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Baylor’s Undefeated Bears: A Football Miracle with Happy Valley Roots

by on November 02, 2019 5:00 AM

With a record of 8-0 and a national ranking of fifth, Penn State’s football success is viewed by many as a near-miracle. But the Nittany Lions aren’t the only team of local interest that has performed beyond expectations. And when talking about the Baylor Bears — yes, they have a strong Happy Valley connection — there’s no need to limit the superlatives.  

Having posted a Thursday night victory over West Virginia, Baylor is currently sitting at 8-0. Given the program’s background, that is fantastic, amazing, incredible. Of course, Baylor is a long way from State College, but please take note: these Texas bruins are led by a bunch of Bears who come from central Pennsylvania. Head coach Matt Rhule played center for State High and linebacker for Penn State.  Co-offensive coordinator Jeff Nixon was a running back at State High and Penn State. And last but not least, Matt’s father, Denny Rhule, quarterbacked State High in the mid-60s and now serves as a key source of behind-the-scenes wisdom within the Baylor program.

This Baylor saga began with a tragedy— a horrific scandal of sexual assault that involved numerous football players. Shaken and humiliated, the Baylor administration sought for a leader who could address such a crisis, and on Dec. 7, 2016, the Baptist school introduced Matt Rhule as its new head football coach. 

Rhule had inherited a weak program at Temple but built it up steadily — from a record of 2-10 in 2013 to 6-6 in 2014 and then a pair of 10-win seasons in ’15 and ’16. Could he replicate that kind of progress in a more difficult context?

Yes, he could. The Bears went through a 1-11 season in 2017 but then posted a record of 7-6 last year before this year’s stunning start of 8-0. Here’s how Fox Sports’ Tim Brando summarized the program’s recovery during the Bears’ Oct. 19 triumph over Oklahoma State: 

“We’re talking about one of the great transformational stories in the history (of NCAA football), and this is the 150th year of college football. Think of where this program was four years ago and where it is now. This is amazing.”  

Maybe it’s because a prophet never finds honor in his own hometown. Or maybe we’re just too fixated on our wonderful Nittany Lions. But I know that lots of folks in State College are unaware that a college football miracle is happening in Texas and that it has local roots. So that’s why I decided to pick up the phone and have a conversation with my friend Denny, a pastor, coach, teacher and all-around good guy. Here are excerpts of our wide-ranging conversation:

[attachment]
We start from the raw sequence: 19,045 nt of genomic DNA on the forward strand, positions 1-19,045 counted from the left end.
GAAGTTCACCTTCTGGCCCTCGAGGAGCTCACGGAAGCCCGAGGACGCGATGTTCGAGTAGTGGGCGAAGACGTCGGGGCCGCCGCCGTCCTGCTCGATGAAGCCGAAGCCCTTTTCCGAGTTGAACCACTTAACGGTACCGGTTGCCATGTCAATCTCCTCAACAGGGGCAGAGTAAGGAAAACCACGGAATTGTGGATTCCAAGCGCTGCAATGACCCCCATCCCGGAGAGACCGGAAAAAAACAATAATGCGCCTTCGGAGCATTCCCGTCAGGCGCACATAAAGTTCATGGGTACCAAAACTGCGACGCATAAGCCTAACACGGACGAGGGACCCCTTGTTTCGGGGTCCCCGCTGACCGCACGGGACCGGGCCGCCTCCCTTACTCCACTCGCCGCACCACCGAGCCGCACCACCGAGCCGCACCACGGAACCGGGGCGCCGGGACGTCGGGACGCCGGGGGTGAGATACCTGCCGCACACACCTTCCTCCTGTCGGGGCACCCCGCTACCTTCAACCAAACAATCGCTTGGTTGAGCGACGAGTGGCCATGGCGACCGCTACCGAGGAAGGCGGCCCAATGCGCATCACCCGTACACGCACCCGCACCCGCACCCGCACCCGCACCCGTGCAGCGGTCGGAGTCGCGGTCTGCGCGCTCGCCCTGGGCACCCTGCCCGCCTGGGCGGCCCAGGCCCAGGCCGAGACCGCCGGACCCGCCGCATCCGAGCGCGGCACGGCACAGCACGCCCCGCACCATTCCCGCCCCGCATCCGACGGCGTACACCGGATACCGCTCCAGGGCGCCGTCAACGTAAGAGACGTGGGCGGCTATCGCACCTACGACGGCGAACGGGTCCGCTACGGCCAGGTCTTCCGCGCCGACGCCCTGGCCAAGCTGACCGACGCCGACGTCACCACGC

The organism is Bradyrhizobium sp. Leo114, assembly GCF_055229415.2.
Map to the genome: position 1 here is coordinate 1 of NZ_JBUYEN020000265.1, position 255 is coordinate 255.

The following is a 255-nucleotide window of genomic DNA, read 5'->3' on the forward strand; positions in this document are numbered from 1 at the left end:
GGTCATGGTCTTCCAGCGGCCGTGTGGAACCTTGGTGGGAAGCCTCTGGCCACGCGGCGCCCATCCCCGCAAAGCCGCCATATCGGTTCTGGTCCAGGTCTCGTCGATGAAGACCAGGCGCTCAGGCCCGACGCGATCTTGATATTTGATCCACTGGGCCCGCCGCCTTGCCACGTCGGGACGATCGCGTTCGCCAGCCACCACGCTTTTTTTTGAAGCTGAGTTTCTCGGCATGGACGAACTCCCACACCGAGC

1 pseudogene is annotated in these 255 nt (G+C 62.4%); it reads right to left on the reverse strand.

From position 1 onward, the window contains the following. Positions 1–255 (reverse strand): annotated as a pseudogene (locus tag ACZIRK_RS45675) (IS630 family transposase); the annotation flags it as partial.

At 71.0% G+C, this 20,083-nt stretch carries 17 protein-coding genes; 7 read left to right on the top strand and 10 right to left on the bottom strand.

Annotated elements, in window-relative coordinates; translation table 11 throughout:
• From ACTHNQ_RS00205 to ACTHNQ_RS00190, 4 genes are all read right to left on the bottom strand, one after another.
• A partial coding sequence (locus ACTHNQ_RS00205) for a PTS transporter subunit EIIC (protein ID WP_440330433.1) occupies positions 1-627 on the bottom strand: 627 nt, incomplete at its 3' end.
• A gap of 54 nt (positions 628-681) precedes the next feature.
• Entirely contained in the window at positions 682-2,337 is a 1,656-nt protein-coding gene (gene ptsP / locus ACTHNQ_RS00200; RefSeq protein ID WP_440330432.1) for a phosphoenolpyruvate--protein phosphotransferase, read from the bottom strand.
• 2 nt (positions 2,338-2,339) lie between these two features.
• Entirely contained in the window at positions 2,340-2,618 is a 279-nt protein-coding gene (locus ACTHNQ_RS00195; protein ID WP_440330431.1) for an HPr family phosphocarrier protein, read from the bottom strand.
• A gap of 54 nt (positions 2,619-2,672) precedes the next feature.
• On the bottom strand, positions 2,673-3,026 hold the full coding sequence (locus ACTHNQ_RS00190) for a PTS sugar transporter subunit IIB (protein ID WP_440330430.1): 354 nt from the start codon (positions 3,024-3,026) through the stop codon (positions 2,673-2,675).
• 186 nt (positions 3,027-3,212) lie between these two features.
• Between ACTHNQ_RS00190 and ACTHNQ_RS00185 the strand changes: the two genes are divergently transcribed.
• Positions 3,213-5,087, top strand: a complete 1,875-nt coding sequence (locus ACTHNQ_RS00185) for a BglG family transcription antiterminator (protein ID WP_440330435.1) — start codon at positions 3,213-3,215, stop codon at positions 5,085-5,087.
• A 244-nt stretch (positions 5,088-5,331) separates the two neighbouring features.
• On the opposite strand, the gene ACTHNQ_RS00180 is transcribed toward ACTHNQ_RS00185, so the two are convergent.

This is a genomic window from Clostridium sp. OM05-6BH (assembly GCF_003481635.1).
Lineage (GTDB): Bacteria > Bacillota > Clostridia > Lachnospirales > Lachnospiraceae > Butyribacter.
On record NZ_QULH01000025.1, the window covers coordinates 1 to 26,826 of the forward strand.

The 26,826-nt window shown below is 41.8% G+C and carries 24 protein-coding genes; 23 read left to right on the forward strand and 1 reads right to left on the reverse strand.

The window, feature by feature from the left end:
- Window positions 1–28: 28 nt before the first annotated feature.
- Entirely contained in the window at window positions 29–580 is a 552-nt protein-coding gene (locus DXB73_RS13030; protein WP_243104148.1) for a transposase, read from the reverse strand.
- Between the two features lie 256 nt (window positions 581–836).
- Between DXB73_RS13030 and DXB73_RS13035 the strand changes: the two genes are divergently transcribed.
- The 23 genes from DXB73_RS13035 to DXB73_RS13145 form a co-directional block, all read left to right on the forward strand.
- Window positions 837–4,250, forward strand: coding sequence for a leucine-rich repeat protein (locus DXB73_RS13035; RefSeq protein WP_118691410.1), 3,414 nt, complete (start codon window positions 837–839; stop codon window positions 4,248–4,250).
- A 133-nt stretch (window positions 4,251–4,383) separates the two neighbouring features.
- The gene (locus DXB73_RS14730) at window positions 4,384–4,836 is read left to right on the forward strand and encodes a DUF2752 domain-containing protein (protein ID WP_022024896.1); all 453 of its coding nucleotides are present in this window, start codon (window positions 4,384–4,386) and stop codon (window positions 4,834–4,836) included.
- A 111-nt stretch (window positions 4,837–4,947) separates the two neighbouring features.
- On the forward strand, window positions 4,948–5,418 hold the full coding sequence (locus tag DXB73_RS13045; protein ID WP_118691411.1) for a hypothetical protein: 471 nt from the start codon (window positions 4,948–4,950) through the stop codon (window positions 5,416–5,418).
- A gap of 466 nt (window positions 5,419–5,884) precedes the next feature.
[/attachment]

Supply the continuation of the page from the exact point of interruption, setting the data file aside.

If I had told you guys back in August or September of 2017 that you'd be sitting at 8-and-0 right now, what would you have said to me?

Denny: Well, I don't think we’d say we would be surprised. We would be grateful, yes, but we knew that if the kids could buy in and trust the process that, with the coaching staff we have, then some great things were possible.

So obviously they did buy in… 

Denny:  Yes. The ones who stayed and the new kids who came here did buy in, and now it’s a great locker room. Kids are working hard and they’re excited. They’re excited to play Big 12 football and be successful, to play for their teammates and their school and their parents and the Lord.

What would be some examples of the difference in Baylor football between now and when you guys first arrived?

Denny:  Of course you've read of the problems that were here, so my son and the other coaches knew it was not going to be easy. It was going to take time and effort and patience. And so they approached it that way and just kept preaching hard work. So if I had to describe the whole thing in one word, it would be “patience.” And the other word is “preparation.” Just getting kids to get better, to become better men in all kinds of ways. So the coaches have been great and they really prepare their players. They're really good teachers.

Denny Rhule (right) confers with his son Matt before a 2018 game. On the right is Sean Padden, director of operations, and on the left is Matt’s son, Bryant. Photo provided by Baylor Athletics

If we compared the won-loss record at Temple and the won-loss record at Baylor, we'd see the same upward stair-step effect at both. What is it about Matt’s coaching style that allows such amazing progress?